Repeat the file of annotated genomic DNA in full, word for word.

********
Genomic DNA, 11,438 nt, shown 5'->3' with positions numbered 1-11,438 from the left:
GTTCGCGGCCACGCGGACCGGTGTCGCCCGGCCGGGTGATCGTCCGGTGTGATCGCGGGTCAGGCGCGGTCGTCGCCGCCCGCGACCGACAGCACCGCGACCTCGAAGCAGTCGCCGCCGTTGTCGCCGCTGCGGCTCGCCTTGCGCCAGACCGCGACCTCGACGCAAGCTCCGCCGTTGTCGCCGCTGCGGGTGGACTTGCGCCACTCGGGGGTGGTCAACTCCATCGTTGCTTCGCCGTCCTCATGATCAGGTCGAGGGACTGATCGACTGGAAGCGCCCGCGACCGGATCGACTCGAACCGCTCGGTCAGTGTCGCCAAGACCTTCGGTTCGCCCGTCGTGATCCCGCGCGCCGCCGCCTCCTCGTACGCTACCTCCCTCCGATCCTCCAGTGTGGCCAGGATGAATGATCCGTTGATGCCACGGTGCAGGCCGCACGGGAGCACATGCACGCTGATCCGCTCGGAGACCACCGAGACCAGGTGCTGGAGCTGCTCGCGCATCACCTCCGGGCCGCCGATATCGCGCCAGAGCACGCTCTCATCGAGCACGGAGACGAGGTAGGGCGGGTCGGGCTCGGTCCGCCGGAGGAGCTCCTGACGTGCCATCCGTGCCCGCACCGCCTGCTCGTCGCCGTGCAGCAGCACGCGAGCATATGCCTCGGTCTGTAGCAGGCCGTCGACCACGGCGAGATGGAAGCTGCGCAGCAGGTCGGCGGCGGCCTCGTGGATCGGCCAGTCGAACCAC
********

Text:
Genomic DNA, 11,438 nt, shown 5'->3' with positions numbered 1-11,438 from the left:
GTTCGCGGCCACGCGGACCGGTGTCGCCCGGCCGGGTGATCGTCCGGTGTGATCGCGGGTCAGGCGCGGTCGTCGCCGCCCGCGACCGACAGCACCGCGACCTCGAAGCAGTCGCCGCCGTTGTCGCCGCTGCGGCTCGCCTTGCGCCAGACCGCGACCTCGACGCAAGCTCCGCCGTTGTCGCCGCTGCGGGTGGACTTGCGCCACTCGGGGGTGGTCAACTCCATCGTTGCTTCGCCGTCCTCATGATCAGGTCGAGGGACTGATCGACTGGAAGCGCCCGCGACCGGATCGACTCGAACCGCTCGGTCAGTGTCGCCAAGACCTTCGGTTCGCCCGTCGTGATCCCGCGCGCCGCCGCCTCCTCGTACGCTACCTCCCTCCGATCCTCCAGTGTGGCCAGGATGAATGATCCGTTGATGCCACGGTGCAGGCCGCACGGGAGCACATGCACGCTGATCCGCTCGGAGACCACCGAGACCAGGTGCTGGAGCTGCTCGCGCATCACCTCCGGGCCGCCGATATCGCGCCAGAGCACGCTCTCATCGAGCACGGAGACGAGGTAGGGCGGGTCGGGCTCGGTCCGCCGGAGGAGCTCCTGACGTGCCATCCGTGCCCGCACCGCCTGCTCGTCGCCGTGCAGCAGCACGCGAGCATATGCCTCGGTCTGTAGCAGGCCGTCGACCACGGCGAGATGGAAGCTGCGCAGCAGGTCGGCGGCGGCCTCGTGGATCGGCCAGTCGAACCAC